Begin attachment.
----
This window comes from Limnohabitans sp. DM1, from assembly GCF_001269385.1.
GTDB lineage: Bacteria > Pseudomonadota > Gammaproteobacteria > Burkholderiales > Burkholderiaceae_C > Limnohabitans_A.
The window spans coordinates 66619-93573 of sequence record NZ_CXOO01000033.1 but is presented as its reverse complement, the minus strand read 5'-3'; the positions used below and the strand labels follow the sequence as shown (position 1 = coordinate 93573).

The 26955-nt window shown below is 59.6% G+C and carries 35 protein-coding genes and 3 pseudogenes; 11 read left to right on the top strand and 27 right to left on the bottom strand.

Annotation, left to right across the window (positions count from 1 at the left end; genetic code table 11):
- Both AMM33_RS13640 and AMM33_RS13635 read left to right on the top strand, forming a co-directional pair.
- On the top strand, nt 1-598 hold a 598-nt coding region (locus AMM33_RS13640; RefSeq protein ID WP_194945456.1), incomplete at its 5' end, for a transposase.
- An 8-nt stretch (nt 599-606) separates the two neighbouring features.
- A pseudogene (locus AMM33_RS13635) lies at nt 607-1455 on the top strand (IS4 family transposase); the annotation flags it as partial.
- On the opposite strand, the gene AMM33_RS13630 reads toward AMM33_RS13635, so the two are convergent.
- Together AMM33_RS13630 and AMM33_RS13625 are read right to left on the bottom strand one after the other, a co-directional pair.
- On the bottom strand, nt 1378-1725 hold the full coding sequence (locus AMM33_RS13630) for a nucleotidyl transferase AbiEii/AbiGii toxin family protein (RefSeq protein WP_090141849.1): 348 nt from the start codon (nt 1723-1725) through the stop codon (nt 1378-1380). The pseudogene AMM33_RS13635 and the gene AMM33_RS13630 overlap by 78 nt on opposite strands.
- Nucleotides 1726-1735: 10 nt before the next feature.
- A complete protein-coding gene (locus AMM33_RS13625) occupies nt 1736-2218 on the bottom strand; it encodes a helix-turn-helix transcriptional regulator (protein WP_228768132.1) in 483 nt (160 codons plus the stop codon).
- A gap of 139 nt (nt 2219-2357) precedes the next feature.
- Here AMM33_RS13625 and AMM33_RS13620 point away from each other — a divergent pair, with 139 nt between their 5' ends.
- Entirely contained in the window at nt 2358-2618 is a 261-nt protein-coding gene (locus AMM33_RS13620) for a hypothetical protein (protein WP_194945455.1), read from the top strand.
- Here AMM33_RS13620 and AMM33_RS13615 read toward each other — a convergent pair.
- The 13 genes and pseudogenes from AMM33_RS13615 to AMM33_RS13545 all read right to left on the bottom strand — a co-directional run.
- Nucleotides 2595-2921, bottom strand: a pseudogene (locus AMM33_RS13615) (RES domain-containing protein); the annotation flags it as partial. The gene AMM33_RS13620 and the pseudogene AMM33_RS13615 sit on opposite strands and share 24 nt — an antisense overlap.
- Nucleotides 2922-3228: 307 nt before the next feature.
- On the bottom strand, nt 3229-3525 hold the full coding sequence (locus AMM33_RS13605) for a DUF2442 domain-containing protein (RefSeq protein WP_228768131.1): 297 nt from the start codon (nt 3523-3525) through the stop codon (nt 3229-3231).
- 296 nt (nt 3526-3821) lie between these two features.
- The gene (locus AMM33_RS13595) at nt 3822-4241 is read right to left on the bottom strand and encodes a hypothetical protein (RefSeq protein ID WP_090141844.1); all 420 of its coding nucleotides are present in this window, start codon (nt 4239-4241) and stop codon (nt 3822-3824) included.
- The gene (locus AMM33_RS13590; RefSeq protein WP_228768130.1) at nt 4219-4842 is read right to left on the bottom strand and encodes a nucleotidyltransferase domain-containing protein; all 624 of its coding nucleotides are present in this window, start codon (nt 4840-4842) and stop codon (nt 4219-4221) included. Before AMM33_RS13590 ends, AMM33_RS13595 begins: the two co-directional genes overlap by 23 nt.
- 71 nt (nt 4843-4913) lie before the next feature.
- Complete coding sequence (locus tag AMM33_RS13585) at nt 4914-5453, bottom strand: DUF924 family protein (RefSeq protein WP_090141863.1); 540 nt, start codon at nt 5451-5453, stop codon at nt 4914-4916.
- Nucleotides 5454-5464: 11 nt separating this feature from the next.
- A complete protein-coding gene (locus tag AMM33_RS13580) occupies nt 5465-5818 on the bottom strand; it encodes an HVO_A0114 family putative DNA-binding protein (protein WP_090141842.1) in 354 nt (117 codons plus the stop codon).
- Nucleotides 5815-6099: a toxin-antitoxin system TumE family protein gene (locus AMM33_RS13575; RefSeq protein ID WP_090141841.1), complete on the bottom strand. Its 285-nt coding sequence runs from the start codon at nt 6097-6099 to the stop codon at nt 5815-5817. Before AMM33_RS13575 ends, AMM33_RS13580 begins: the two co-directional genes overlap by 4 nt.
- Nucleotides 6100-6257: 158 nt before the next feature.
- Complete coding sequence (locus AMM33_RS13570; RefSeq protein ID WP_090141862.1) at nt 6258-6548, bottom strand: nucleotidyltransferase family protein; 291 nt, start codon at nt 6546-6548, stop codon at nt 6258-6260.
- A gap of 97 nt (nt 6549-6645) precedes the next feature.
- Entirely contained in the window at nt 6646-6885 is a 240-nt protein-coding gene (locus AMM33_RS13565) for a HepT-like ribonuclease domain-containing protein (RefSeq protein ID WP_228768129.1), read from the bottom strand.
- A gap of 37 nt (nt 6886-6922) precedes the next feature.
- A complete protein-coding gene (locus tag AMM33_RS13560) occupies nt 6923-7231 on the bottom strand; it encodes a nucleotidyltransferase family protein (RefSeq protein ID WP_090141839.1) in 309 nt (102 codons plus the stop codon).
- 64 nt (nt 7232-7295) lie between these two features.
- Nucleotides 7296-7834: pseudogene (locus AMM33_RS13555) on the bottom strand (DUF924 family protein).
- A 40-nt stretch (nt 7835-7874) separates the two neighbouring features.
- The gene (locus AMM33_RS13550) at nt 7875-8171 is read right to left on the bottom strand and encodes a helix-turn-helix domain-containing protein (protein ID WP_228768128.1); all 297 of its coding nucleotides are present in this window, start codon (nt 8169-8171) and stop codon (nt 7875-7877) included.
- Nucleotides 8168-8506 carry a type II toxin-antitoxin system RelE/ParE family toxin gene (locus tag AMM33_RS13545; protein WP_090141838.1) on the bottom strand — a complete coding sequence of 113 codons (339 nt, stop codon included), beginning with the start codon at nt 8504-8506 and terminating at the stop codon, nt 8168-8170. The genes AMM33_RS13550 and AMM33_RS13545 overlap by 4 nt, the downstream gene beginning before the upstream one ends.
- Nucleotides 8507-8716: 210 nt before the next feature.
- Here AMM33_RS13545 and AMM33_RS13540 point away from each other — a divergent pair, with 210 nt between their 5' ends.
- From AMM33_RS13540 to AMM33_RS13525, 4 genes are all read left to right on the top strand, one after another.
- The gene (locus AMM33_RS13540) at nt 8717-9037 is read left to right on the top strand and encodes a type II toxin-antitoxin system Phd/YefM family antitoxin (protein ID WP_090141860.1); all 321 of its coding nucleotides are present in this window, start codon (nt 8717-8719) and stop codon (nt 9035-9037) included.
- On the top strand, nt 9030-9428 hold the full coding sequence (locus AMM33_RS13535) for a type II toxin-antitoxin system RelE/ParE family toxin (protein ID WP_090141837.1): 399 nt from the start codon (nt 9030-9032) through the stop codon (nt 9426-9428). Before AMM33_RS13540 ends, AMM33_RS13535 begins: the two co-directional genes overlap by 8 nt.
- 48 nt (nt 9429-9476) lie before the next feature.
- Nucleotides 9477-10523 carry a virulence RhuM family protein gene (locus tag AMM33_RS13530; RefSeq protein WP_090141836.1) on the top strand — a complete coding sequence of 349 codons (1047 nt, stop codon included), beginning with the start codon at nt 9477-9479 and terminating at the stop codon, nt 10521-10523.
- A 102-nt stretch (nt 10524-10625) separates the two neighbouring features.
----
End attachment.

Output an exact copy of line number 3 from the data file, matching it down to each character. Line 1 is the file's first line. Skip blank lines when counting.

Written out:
The window spans coordinates 66619-93573 of sequence record NZ_CXOO01000033.1 but is presented as its reverse complement, the minus strand read 5'-3'; the positions used below and the strand labels follow the sequence as shown (position 1 = coordinate 93573).